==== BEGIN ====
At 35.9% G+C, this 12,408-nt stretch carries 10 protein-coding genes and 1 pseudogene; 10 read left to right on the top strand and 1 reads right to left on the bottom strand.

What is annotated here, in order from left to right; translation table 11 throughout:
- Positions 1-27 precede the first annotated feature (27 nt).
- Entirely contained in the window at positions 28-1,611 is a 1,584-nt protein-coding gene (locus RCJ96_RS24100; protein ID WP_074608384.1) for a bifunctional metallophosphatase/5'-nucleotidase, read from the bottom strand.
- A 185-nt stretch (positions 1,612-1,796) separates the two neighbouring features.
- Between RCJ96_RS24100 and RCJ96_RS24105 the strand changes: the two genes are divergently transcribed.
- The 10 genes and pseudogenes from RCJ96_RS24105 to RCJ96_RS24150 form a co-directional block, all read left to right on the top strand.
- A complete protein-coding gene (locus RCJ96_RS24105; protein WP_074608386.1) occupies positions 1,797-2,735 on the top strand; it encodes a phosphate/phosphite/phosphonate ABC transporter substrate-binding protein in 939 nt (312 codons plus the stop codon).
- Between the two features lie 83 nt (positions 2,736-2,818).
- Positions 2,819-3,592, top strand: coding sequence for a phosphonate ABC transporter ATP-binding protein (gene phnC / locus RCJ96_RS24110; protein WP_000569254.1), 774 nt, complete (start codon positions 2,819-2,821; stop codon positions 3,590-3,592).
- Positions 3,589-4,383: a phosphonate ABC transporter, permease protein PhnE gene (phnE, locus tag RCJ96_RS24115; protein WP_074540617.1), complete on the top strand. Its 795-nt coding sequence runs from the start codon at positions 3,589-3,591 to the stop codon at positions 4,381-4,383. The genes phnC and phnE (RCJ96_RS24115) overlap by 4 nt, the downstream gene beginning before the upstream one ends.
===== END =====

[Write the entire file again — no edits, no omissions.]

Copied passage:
At 35.9% G+C, this 12,408-nt stretch carries 10 protein-coding genes and 1 pseudogene; 10 read left to right on the top strand and 1 reads right to left on the bottom strand.

What is annotated here, in order from left to right; translation table 11 throughout:
- Positions 1-27 precede the first annotated feature (27 nt).
- Entirely contained in the window at positions 28-1,611 is a 1,584-nt protein-coding gene (locus RCJ96_RS24100; protein ID WP_074608384.1) for a bifunctional metallophosphatase/5'-nucleotidase, read from the bottom strand.
- A 185-nt stretch (positions 1,612-1,796) separates the two neighbouring features.
- Between RCJ96_RS24100 and RCJ96_RS24105 the strand changes: the two genes are divergently transcribed.
- The 10 genes and pseudogenes from RCJ96_RS24105 to RCJ96_RS24150 form a co-directional block, all read left to right on the top strand.
- A complete protein-coding gene (locus RCJ96_RS24105; protein WP_074608386.1) occupies positions 1,797-2,735 on the top strand; it encodes a phosphate/phosphite/phosphonate ABC transporter substrate-binding protein in 939 nt (312 codons plus the stop codon).
- Between the two features lie 83 nt (positions 2,736-2,818).
- Positions 2,819-3,592, top strand: coding sequence for a phosphonate ABC transporter ATP-binding protein (gene phnC / locus RCJ96_RS24110; protein WP_000569254.1), 774 nt, complete (start codon positions 2,819-2,821; stop codon positions 3,590-3,592).
- Positions 3,589-4,383: a phosphonate ABC transporter, permease protein PhnE gene (phnE, locus tag RCJ96_RS24115; protein WP_074540617.1), complete on the top strand. Its 795-nt coding sequence runs from the start codon at positions 3,589-3,591 to the stop codon at positions 4,381-4,383. The genes phnC and phnE (RCJ96_RS24115) overlap by 4 nt, the downstream gene beginning before the upstream one ends.